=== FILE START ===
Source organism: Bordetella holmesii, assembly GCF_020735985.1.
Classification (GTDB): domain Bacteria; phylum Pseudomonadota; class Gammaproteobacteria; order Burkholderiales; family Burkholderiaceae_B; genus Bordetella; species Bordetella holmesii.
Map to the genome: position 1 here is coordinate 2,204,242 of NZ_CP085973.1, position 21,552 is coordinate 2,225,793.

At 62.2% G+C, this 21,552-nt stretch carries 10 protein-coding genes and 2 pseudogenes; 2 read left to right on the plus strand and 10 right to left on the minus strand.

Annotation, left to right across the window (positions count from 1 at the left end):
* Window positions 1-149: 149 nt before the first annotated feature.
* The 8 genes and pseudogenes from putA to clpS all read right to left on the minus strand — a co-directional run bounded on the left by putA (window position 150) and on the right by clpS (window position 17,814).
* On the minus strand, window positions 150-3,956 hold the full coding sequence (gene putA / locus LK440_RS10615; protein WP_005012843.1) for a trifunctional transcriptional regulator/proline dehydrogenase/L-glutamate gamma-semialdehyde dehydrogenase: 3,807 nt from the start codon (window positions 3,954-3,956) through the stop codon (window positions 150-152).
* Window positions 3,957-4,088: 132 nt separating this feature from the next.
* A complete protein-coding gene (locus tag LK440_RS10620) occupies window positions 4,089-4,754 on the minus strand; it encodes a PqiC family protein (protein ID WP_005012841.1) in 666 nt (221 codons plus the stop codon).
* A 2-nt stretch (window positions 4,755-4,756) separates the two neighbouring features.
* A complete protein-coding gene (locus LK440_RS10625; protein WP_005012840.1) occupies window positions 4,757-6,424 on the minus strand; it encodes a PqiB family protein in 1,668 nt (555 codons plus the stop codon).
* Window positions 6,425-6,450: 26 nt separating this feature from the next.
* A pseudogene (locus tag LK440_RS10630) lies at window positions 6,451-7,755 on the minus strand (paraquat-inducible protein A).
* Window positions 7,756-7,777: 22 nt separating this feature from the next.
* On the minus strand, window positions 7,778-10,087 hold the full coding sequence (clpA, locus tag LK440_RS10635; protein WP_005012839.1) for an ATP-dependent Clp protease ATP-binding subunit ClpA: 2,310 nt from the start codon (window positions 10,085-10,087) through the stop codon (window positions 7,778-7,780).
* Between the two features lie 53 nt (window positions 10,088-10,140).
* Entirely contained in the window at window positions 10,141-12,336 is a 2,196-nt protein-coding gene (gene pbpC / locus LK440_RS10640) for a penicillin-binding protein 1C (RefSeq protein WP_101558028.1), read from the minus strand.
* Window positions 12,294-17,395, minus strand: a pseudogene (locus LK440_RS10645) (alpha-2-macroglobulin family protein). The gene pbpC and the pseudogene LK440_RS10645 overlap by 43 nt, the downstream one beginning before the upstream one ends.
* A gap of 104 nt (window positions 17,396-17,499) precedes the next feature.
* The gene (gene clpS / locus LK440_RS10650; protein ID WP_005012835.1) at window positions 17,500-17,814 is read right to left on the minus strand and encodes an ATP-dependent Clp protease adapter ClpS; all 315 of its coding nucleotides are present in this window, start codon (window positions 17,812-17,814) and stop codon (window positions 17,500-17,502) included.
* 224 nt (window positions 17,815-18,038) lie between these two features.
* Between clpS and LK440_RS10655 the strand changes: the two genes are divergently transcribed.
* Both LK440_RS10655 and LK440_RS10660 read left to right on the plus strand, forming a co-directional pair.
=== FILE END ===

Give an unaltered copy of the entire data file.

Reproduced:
Source organism: Bordetella holmesii, assembly GCF_020735985.1.
Classification (GTDB): domain Bacteria; phylum Pseudomonadota; class Gammaproteobacteria; order Burkholderiales; family Burkholderiaceae_B; genus Bordetella; species Bordetella holmesii.
Map to the genome: position 1 here is coordinate 2,204,242 of NZ_CP085973.1, position 21,552 is coordinate 2,225,793.

At 62.2% G+C, this 21,552-nt stretch carries 10 protein-coding genes and 2 pseudogenes; 2 read left to right on the plus strand and 10 right to left on the minus strand.

Annotation, left to right across the window (positions count from 1 at the left end):
* Window positions 1-149: 149 nt before the first annotated feature.
* The 8 genes and pseudogenes from putA to clpS all read right to left on the minus strand — a co-directional run bounded on the left by putA (window position 150) and on the right by clpS (window position 17,814).
* On the minus strand, window positions 150-3,956 hold the full coding sequence (gene putA / locus LK440_RS10615; protein WP_005012843.1) for a trifunctional transcriptional regulator/proline dehydrogenase/L-glutamate gamma-semialdehyde dehydrogenase: 3,807 nt from the start codon (window positions 3,954-3,956) through the stop codon (window positions 150-152).
* Window positions 3,957-4,088: 132 nt separating this feature from the next.
* A complete protein-coding gene (locus tag LK440_RS10620) occupies window positions 4,089-4,754 on the minus strand; it encodes a PqiC family protein (protein ID WP_005012841.1) in 666 nt (221 codons plus the stop codon).
* A 2-nt stretch (window positions 4,755-4,756) separates the two neighbouring features.
* A complete protein-coding gene (locus LK440_RS10625; protein WP_005012840.1) occupies window positions 4,757-6,424 on the minus strand; it encodes a PqiB family protein in 1,668 nt (555 codons plus the stop codon).
* Window positions 6,425-6,450: 26 nt separating this feature from the next.
* A pseudogene (locus tag LK440_RS10630) lies at window positions 6,451-7,755 on the minus strand (paraquat-inducible protein A).
* Window positions 7,756-7,777: 22 nt separating this feature from the next.
* On the minus strand, window positions 7,778-10,087 hold the full coding sequence (clpA, locus tag LK440_RS10635; protein WP_005012839.1) for an ATP-dependent Clp protease ATP-binding subunit ClpA: 2,310 nt from the start codon (window positions 10,085-10,087) through the stop codon (window positions 7,778-7,780).
* Between the two features lie 53 nt (window positions 10,088-10,140).
* Entirely contained in the window at window positions 10,141-12,336 is a 2,196-nt protein-coding gene (gene pbpC / locus LK440_RS10640) for a penicillin-binding protein 1C (RefSeq protein WP_101558028.1), read from the minus strand.
* Window positions 12,294-17,395, minus strand: a pseudogene (locus LK440_RS10645) (alpha-2-macroglobulin family protein). The gene pbpC and the pseudogene LK440_RS10645 overlap by 43 nt, the downstream one beginning before the upstream one ends.
* A gap of 104 nt (window positions 17,396-17,499) precedes the next feature.
* The gene (gene clpS / locus LK440_RS10650; protein ID WP_005012835.1) at window positions 17,500-17,814 is read right to left on the minus strand and encodes an ATP-dependent Clp protease adapter ClpS; all 315 of its coding nucleotides are present in this window, start codon (window positions 17,812-17,814) and stop codon (window positions 17,500-17,502) included.
* 224 nt (window positions 17,815-18,038) lie between these two features.
* Between clpS and LK440_RS10655 the strand changes: the two genes are divergently transcribed.
* Both LK440_RS10655 and LK440_RS10660 read left to right on the plus strand, forming a co-directional pair.